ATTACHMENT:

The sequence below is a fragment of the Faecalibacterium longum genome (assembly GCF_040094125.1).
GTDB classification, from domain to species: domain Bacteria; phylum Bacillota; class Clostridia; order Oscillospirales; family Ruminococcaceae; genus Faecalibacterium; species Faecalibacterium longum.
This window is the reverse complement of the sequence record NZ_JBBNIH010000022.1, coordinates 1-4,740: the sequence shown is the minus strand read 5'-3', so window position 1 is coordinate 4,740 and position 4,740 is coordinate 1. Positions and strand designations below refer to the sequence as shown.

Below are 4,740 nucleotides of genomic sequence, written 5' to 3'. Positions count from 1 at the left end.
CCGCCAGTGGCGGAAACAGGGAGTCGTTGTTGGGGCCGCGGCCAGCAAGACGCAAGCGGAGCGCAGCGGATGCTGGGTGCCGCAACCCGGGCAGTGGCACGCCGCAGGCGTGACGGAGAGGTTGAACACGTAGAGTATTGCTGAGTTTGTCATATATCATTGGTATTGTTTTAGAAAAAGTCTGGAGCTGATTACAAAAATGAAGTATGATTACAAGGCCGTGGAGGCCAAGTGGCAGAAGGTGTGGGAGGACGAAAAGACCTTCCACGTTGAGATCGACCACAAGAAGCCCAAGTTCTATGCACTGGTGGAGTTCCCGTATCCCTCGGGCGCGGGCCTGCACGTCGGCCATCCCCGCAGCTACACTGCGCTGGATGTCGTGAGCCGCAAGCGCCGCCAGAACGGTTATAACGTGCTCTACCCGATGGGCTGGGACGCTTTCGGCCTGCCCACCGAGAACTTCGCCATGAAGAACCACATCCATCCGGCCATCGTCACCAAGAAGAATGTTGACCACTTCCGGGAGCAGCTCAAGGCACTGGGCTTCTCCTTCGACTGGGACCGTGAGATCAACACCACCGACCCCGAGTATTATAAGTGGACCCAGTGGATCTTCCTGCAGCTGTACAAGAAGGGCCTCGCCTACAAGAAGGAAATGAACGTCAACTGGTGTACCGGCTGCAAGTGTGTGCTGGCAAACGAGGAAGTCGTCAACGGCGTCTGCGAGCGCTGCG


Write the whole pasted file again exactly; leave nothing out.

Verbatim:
The sequence below is a fragment of the Faecalibacterium longum genome (assembly GCF_040094125.1).
GTDB classification, from domain to species: domain Bacteria; phylum Bacillota; class Clostridia; order Oscillospirales; family Ruminococcaceae; genus Faecalibacterium; species Faecalibacterium longum.
This window is the reverse complement of the sequence record NZ_JBBNIH010000022.1, coordinates 1-4,740: the sequence shown is the minus strand read 5'-3', so window position 1 is coordinate 4,740 and position 4,740 is coordinate 1. Positions and strand designations below refer to the sequence as shown.

Below are 4,740 nucleotides of genomic sequence, written 5' to 3'. Positions count from 1 at the left end.
CCGCCAGTGGCGGAAACAGGGAGTCGTTGTTGGGGCCGCGGCCAGCAAGACGCAAGCGGAGCGCAGCGGATGCTGGGTGCCGCAACCCGGGCAGTGGCACGCCGCAGGCGTGACGGAGAGGTTGAACACGTAGAGTATTGCTGAGTTTGTCATATATCATTGGTATTGTTTTAGAAAAAGTCTGGAGCTGATTACAAAAATGAAGTATGATTACAAGGCCGTGGAGGCCAAGTGGCAGAAGGTGTGGGAGGACGAAAAGACCTTCCACGTTGAGATCGACCACAAGAAGCCCAAGTTCTATGCACTGGTGGAGTTCCCGTATCCCTCGGGCGCGGGCCTGCACGTCGGCCATCCCCGCAGCTACACTGCGCTGGATGTCGTGAGCCGCAAGCGCCGCCAGAACGGTTATAACGTGCTCTACCCGATGGGCTGGGACGCTTTCGGCCTGCCCACCGAGAACTTCGCCATGAAGAACCACATCCATCCGGCCATCGTCACCAAGAAGAATGTTGACCACTTCCGGGAGCAGCTCAAGGCACTGGGCTTCTCCTTCGACTGGGACCGTGAGATCAACACCACCGACCCCGAGTATTATAAGTGGACCCAGTGGATCTTCCTGCAGCTGTACAAGAAGGGCCTCGCCTACAAGAAGGAAATGAACGTCAACTGGTGTACCGGCTGCAAGTGTGTGCTGGCAAACGAGGAAGTCGTCAACGGCGTCTGCGAGCGCTGCG